Tuesday, September 15, 2015

Our travels continued - Tiraspol, Transnistria

So, that was all the time we managed to have in wonderful, lively and friendly Chisinau, but I knew for sure we'd be back on our return journey, so it didn't feel quite so bad having to leave. Our next stop would be Tiraspol in Transnistria - a 'splinter' state that used to be part of Moldova, is still counted as part of Moldova, but is completely autonomous. In the early 90s, they fought a rather brutal war to gain their right to remain a 'Russian' state, much as the eastern Ukrainians are doing now. Transnistria has its own borders and currency, but it is not recognized internationally, not even by Russia, so I was very interested to go there and see what it's like.

We spent a good and quiet night in Chisinau and were up early to continue our travels. In the  morning, we were given breakfast in our room as the hostel had no dining room; it seemed odd, but rather nice. We then made our way to the bus station.

What an experience that was.

A quiet moment at the bus station as a boy pushes a barrow 






It felt just like being in Johannesburg again. The bus station was at the end of a crowded street market, so buses crawled between jostling people, traders pushed barrows heaped with goods, and would-be passengers peered at the bus numbers. It was noisy, colourful, a bit smelly but fun. I should add that buses in Moldova are more often of the minivan variety, and you can get a lot of these into one street, market or no. Fortunately, a driver spotted us and showed us to the stop for Tiraspol. We bought our tickets at the small kiosk and climbed aboard. It was another minibus, but this time the road was smoother. The traffic between Chisinau and Tiraspol must be more frequent as the road out of the city was even a dual carriageway. At the border with Transnistra, we had to get out and present ourselves at the immigration office. We'd been warned that this could be difficult and that they might try to bribe us. However, there was no trouble in getting our entry permits, but we were told we had to register properly in Tiraspol within twenty four hours, unless we left earlier. It seems they are pretty strict about that. Failure to obey the rules can result in a lot of time-wasting officialdom. The country is geared very much towards Russia and they feel a bit vulnerable sandwiched between Moldova and western Ukraine, so regulations must be strictly adhered to...or else.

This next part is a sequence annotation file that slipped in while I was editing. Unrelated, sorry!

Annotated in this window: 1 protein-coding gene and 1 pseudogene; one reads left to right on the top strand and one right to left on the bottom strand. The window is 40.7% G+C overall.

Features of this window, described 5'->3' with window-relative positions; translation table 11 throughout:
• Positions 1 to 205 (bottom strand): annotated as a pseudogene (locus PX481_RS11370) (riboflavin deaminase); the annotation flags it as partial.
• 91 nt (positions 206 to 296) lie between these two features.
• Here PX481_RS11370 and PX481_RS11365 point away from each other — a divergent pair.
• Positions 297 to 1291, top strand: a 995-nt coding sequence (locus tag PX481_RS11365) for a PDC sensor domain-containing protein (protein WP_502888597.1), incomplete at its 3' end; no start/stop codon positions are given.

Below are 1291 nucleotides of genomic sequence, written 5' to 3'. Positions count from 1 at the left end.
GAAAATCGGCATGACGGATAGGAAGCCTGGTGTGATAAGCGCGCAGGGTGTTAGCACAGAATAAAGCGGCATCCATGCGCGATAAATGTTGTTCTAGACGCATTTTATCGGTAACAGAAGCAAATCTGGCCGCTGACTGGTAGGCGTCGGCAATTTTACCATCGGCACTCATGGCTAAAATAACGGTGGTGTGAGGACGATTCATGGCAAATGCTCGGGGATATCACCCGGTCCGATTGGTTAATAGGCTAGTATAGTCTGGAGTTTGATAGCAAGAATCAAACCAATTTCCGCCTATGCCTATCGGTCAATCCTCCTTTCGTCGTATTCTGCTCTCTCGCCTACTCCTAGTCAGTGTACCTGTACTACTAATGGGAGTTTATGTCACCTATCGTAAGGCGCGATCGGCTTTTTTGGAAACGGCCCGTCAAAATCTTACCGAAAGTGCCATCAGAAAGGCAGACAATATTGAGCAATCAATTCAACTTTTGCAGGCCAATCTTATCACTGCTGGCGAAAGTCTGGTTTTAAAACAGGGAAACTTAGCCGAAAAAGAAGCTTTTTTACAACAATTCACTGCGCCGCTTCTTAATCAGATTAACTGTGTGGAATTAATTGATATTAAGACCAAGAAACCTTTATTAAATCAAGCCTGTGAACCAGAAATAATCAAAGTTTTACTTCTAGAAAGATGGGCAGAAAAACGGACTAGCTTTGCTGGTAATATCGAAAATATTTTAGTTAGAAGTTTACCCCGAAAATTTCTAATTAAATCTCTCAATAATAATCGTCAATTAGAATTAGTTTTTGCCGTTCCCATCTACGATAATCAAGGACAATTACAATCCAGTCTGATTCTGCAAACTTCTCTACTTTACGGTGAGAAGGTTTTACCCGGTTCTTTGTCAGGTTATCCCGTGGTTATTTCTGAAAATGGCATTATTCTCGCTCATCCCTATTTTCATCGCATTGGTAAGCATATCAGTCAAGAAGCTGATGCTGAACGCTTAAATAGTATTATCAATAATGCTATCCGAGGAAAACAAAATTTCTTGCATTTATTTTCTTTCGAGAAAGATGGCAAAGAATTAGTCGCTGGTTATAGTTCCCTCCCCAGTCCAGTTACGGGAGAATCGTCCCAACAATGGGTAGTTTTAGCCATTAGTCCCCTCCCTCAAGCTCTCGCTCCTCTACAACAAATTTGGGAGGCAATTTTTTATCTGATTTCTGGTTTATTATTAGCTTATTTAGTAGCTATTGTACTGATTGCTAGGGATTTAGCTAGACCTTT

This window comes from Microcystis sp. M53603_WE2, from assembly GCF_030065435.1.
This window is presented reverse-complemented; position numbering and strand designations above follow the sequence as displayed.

About twenty minutes later, we arrived at the station in Tiraspol. I was surprised at how peaceful and quiet it was compared to Chisinau. Even though I know it is much smaller and has a tiny population by comparison, the feeling was of being in the provinces, rather than a metropolitan hub.

Tiraspol station - a bit quiet after Chisinau
Luckily, we were met by Roman, a Facebook friend, who lives there and kindly let us stay in his flat there. What a nice guy he proved to be - polite, well spoken, interested and very sweet. I was impressed. In fact, far from being the dangerous place so many people had warned us of, Tiraspol and its people seemed very mild, friendly and open.

I can't really say much about the city itself. It doesn't really have any features that distinguish it and make it either appealing or otherwise. It's just clean, fairly modern, pleasant and to be honest, architecturally uninspiring. It's a long and narrow urban sprawl positioned along, or across (as in trans) the river Niestr (hence Transnistria). All the buildings appear to be post war although there are plenty of lovely old trees in the side streets and a couple of beautiful parks. Everything in the centre was freshly, if not very carefully, painted as in a couple of days, the city would be celebrating 25 years since the end of the Soviet Union, and there were big parades planned. It all looked slightly unnatural and polished, especially all the golden gates, of which there were dozens. We giggled at the idea of the council having a massive job lot of gold paint on hand and deciding it all had to be used up.

A modern building in Tiraspol
Spot the gold paint on the fence!



There is also the river.